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More and More Like the Machine

Some miscellaneous thoughts on software and soul, which I will try to focus on forthcoming Mondays.

When I use software intensively, and especially when I program, I enter into the palaces of media memory established by the software developers; I internalize the concept of a document which Knuth pioneered in his TeX system. I grapple with the Microsoft Word paper clip. I break an image into a series of layers and alpha channels in Photoshop, pixels infinitely malleable, or I approach an image as pure data to be manipulated in a defined sequence by the command-line NetPBM utilities.

I am close to these tools, and every day I become slightly more like the machine I use. Part of this adaptation is unexpected: without wanting to, I dream of programming or see the landscape of my regular day in digital layers, ready to be peeled and blended. But much of the adaptation is voluntary, because the more I can “think” like my PC, the more it and I can interact without my feeling alienated from it, the more I can make it do, and the more productive I will become.

Each aspect of the computer I use was created by someone, from the circuits which process raw binary input and output to the series of programs which redraw the screen after I have moved a window with the mouse. I spend 10 hours a day, some days - maybe too many days - living in a world outlined by the programmers of Redmond or 1 Infinite Loop or in the basements of Helsinki universities, exploring the world they built. There are 400,000 files on my desktop, 400,000 different slices of text and libraries for programming and image-processing filters, each one the product of a set of decisions.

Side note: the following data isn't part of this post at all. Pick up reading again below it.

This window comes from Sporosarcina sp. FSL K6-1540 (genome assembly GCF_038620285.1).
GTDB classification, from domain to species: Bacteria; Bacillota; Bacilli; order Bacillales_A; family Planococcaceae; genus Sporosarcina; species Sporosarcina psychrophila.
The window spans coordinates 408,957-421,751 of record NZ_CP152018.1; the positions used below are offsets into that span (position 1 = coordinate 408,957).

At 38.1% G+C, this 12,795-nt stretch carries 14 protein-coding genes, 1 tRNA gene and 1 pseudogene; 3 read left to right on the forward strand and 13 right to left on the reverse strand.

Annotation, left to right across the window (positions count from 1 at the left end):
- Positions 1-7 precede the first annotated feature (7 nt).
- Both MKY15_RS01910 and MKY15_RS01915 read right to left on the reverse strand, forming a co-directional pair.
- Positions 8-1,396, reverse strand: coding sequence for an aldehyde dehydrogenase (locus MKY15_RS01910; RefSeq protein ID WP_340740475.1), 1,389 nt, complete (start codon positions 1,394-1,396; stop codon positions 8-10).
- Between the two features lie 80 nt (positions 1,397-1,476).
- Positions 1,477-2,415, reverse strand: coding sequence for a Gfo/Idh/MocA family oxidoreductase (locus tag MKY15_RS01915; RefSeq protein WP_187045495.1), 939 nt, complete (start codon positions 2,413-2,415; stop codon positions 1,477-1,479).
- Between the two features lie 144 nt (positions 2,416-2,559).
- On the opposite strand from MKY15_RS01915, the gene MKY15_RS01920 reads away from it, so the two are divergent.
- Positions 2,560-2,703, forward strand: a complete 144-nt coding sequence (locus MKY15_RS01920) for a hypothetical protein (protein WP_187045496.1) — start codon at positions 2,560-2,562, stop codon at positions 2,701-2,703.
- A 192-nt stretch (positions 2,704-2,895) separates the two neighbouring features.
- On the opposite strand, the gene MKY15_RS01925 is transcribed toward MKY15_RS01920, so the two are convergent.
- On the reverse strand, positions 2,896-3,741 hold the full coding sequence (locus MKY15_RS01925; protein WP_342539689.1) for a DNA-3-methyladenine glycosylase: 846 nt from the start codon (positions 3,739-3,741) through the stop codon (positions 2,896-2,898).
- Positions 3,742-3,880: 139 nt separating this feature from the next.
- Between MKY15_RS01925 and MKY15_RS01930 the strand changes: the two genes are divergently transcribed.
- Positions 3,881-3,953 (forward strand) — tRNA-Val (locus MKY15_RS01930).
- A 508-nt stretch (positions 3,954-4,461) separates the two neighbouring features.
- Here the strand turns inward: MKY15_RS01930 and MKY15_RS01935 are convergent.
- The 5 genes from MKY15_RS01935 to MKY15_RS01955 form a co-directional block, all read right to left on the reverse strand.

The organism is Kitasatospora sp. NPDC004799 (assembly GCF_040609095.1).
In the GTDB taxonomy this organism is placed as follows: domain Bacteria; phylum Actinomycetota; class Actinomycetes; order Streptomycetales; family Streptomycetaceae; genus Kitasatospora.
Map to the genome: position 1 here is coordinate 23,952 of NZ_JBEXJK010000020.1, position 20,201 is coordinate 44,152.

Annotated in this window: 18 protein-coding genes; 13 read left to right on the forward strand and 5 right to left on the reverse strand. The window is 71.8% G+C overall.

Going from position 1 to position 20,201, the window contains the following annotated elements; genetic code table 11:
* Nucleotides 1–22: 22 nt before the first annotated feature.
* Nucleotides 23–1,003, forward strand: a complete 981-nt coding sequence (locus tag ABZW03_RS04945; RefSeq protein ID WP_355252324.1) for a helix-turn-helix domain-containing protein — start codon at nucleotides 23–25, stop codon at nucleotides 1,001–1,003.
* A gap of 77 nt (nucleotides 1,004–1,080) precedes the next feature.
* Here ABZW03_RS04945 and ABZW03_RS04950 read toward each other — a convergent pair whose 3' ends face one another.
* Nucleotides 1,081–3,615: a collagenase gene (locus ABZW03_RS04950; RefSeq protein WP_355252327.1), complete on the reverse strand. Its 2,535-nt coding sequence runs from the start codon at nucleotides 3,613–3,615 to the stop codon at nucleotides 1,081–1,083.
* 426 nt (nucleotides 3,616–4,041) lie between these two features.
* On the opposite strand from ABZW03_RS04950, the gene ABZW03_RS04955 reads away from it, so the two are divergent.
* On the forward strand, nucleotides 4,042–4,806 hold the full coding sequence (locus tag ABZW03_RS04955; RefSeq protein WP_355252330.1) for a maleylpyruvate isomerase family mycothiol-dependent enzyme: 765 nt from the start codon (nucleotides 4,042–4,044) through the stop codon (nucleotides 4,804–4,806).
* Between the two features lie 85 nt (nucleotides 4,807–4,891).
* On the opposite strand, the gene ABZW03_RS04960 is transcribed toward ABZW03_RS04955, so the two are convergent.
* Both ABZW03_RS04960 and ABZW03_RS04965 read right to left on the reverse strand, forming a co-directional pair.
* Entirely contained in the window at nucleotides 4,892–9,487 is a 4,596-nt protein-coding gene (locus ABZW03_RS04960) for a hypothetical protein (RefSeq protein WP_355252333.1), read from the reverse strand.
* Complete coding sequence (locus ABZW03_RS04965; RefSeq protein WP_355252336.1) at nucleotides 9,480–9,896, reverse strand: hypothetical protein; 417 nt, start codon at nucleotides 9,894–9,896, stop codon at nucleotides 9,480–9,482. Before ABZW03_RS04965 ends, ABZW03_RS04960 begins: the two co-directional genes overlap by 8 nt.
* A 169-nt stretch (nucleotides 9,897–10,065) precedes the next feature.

But that said, while I am cognizant of the effort that went into building the code I use daily, I feel no fundamental human connection with these programmers; there is no clear “I” of the programmer who addresses me, no way of reading Photoshop as I might read a Graham Greene novel. The programmer's face is the interface, the features of the face the windows and buttons of an application. We name our tools PhotoMunger, not “Donald” or “Mordecai”. They are qualified by their utility. And yet we name our computers, their hard drives, assigning our personality to them, making them mirrors of our quirks, or of our need for order.

Some exceptions: a few authors of software do not remain faceless, like Richard Stallman, who created the Emacs text editor and the GCC compiler, Donald Knuth, who created TeX, Larry Wall, the developer of Perl, or Guido von Rossum, the developer of Python. Most of these men (always men!) did their work below the interface, as designers of languages and systems, creators of tools that allow creation. To write a language, to abstract the computing process into a fundamental sequence of tokens which will be internalized and applied by others, is an individual act; thousands may add libraries, but Python is still Guido, Perl is still Larry, Emacs is RMS, and TeX is Knuth. The experts of abstraction who are able to catch into some zietgeist do not lose their identities as their products become popular; their faces are not replaced by buttons. They exist in a textual realm of code, as authors of fundamental texts.

What I wish I could understand more fully is the way that these things related, the cultural processes whereby we got to the windowing interface from the abstraction of the Turing machine, the way our needs prompted the tools we use into existence. There are a lot of ways it could have gone, but it went this way instead. That means something, and can tell us something about how humans think, at least I think it can.